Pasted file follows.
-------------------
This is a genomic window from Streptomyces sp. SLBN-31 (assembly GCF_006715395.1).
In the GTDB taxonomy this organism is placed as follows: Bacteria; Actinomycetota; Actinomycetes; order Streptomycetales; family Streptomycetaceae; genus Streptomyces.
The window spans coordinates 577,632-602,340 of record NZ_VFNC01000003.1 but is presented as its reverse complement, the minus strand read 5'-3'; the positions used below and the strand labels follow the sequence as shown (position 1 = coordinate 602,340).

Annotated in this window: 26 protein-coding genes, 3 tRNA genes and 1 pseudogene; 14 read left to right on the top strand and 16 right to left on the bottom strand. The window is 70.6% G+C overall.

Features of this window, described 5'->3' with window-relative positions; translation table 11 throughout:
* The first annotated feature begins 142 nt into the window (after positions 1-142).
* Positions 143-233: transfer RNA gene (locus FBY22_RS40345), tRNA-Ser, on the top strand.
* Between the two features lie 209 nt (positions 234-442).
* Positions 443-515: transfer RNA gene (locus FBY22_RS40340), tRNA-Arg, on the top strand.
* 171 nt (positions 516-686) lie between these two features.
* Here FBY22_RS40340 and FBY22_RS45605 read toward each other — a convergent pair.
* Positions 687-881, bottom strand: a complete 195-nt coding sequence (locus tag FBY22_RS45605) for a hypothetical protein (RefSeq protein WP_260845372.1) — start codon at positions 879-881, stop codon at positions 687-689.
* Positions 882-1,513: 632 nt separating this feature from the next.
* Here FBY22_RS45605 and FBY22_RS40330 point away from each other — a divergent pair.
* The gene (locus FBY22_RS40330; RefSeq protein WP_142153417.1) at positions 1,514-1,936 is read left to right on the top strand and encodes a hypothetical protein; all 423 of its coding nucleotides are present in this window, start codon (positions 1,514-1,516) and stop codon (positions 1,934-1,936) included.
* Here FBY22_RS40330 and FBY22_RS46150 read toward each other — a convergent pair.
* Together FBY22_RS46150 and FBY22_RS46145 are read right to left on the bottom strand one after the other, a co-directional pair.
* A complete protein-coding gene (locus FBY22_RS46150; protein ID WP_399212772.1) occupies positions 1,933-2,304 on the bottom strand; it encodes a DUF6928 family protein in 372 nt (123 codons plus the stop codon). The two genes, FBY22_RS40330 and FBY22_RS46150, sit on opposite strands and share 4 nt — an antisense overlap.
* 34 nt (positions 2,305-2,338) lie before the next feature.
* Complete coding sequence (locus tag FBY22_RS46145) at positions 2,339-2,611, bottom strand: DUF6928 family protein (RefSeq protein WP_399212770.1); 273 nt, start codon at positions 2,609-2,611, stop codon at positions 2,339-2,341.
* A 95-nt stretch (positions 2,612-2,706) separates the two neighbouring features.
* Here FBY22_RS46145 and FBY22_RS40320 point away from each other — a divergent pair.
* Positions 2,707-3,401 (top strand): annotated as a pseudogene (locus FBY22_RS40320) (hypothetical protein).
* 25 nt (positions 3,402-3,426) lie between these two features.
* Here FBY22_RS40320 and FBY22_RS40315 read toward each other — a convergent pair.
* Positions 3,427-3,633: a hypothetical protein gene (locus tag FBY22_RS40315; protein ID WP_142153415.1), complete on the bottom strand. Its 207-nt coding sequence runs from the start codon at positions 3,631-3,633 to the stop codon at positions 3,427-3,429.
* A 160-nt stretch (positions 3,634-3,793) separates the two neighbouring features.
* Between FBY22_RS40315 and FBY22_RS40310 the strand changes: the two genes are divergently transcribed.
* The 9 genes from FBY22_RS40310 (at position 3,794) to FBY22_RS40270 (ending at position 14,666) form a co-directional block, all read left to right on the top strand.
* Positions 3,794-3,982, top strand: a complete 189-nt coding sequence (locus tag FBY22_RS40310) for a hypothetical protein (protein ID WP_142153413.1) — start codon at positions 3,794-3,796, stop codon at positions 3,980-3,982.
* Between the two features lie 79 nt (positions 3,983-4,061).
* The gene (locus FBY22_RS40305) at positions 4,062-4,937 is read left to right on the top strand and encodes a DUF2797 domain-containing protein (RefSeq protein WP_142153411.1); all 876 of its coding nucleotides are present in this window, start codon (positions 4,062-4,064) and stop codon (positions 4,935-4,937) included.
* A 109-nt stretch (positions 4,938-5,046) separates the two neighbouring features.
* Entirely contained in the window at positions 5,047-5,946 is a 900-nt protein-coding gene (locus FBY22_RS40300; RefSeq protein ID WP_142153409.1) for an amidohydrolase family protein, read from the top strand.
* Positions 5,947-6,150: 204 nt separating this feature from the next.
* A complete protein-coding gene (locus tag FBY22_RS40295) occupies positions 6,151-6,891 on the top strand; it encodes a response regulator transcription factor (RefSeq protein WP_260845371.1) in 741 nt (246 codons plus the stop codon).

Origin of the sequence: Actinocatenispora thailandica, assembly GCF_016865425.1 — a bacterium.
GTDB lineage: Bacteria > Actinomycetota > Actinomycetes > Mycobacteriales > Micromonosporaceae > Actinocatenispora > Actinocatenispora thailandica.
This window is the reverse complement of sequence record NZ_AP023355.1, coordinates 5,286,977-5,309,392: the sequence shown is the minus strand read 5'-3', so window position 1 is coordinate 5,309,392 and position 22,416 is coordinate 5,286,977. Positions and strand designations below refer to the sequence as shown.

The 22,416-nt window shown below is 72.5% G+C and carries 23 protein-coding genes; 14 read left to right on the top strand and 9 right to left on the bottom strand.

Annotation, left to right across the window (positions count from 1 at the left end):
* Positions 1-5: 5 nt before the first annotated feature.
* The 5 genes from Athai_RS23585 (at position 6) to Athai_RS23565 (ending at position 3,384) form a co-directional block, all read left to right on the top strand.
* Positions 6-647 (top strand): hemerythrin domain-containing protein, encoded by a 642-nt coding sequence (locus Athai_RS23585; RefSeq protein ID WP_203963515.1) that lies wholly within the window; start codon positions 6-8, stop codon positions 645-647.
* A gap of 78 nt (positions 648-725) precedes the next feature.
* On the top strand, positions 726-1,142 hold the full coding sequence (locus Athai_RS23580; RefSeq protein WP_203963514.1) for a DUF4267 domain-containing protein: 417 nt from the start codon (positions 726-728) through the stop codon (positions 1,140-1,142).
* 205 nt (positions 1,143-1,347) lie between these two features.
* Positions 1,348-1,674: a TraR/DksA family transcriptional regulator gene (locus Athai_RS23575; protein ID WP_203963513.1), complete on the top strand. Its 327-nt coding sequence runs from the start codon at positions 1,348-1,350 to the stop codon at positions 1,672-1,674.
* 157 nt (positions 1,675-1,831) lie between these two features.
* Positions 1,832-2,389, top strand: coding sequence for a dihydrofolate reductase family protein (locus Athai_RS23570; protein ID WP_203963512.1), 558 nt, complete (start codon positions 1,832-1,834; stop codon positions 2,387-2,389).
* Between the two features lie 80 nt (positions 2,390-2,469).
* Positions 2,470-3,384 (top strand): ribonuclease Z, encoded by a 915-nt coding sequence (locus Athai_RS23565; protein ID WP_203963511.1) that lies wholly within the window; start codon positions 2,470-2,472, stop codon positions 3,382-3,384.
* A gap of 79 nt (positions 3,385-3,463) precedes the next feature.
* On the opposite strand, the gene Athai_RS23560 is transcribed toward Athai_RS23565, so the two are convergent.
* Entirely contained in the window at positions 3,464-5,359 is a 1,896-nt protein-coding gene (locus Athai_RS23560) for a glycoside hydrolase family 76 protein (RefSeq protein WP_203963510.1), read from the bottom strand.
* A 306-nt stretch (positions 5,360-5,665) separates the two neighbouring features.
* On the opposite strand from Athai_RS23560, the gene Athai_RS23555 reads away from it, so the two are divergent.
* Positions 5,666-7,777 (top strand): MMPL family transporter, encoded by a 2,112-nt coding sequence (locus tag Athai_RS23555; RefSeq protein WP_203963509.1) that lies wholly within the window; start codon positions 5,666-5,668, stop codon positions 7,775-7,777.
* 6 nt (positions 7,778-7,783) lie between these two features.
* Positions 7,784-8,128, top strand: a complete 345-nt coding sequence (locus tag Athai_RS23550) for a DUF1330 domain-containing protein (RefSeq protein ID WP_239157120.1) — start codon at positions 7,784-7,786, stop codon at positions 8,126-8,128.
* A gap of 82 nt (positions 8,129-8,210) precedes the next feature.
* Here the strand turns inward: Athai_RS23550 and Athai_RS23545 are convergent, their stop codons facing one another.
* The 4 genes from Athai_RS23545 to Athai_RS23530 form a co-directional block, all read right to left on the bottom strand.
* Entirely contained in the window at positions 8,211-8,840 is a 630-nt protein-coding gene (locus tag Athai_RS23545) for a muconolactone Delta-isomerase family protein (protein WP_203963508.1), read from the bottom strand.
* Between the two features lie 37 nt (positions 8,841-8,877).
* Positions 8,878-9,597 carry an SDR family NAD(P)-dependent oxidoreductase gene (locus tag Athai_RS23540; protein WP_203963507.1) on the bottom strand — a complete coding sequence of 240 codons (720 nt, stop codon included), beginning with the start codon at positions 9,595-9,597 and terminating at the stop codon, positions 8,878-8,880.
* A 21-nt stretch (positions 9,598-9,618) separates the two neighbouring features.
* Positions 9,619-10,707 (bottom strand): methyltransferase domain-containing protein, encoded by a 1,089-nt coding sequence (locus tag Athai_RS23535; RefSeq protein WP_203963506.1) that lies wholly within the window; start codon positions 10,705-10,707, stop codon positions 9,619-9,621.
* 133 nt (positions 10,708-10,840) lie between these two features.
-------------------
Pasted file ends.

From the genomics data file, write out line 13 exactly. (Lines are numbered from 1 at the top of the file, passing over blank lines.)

* Positions 882-1,513: 632 nt separating this feature from the next.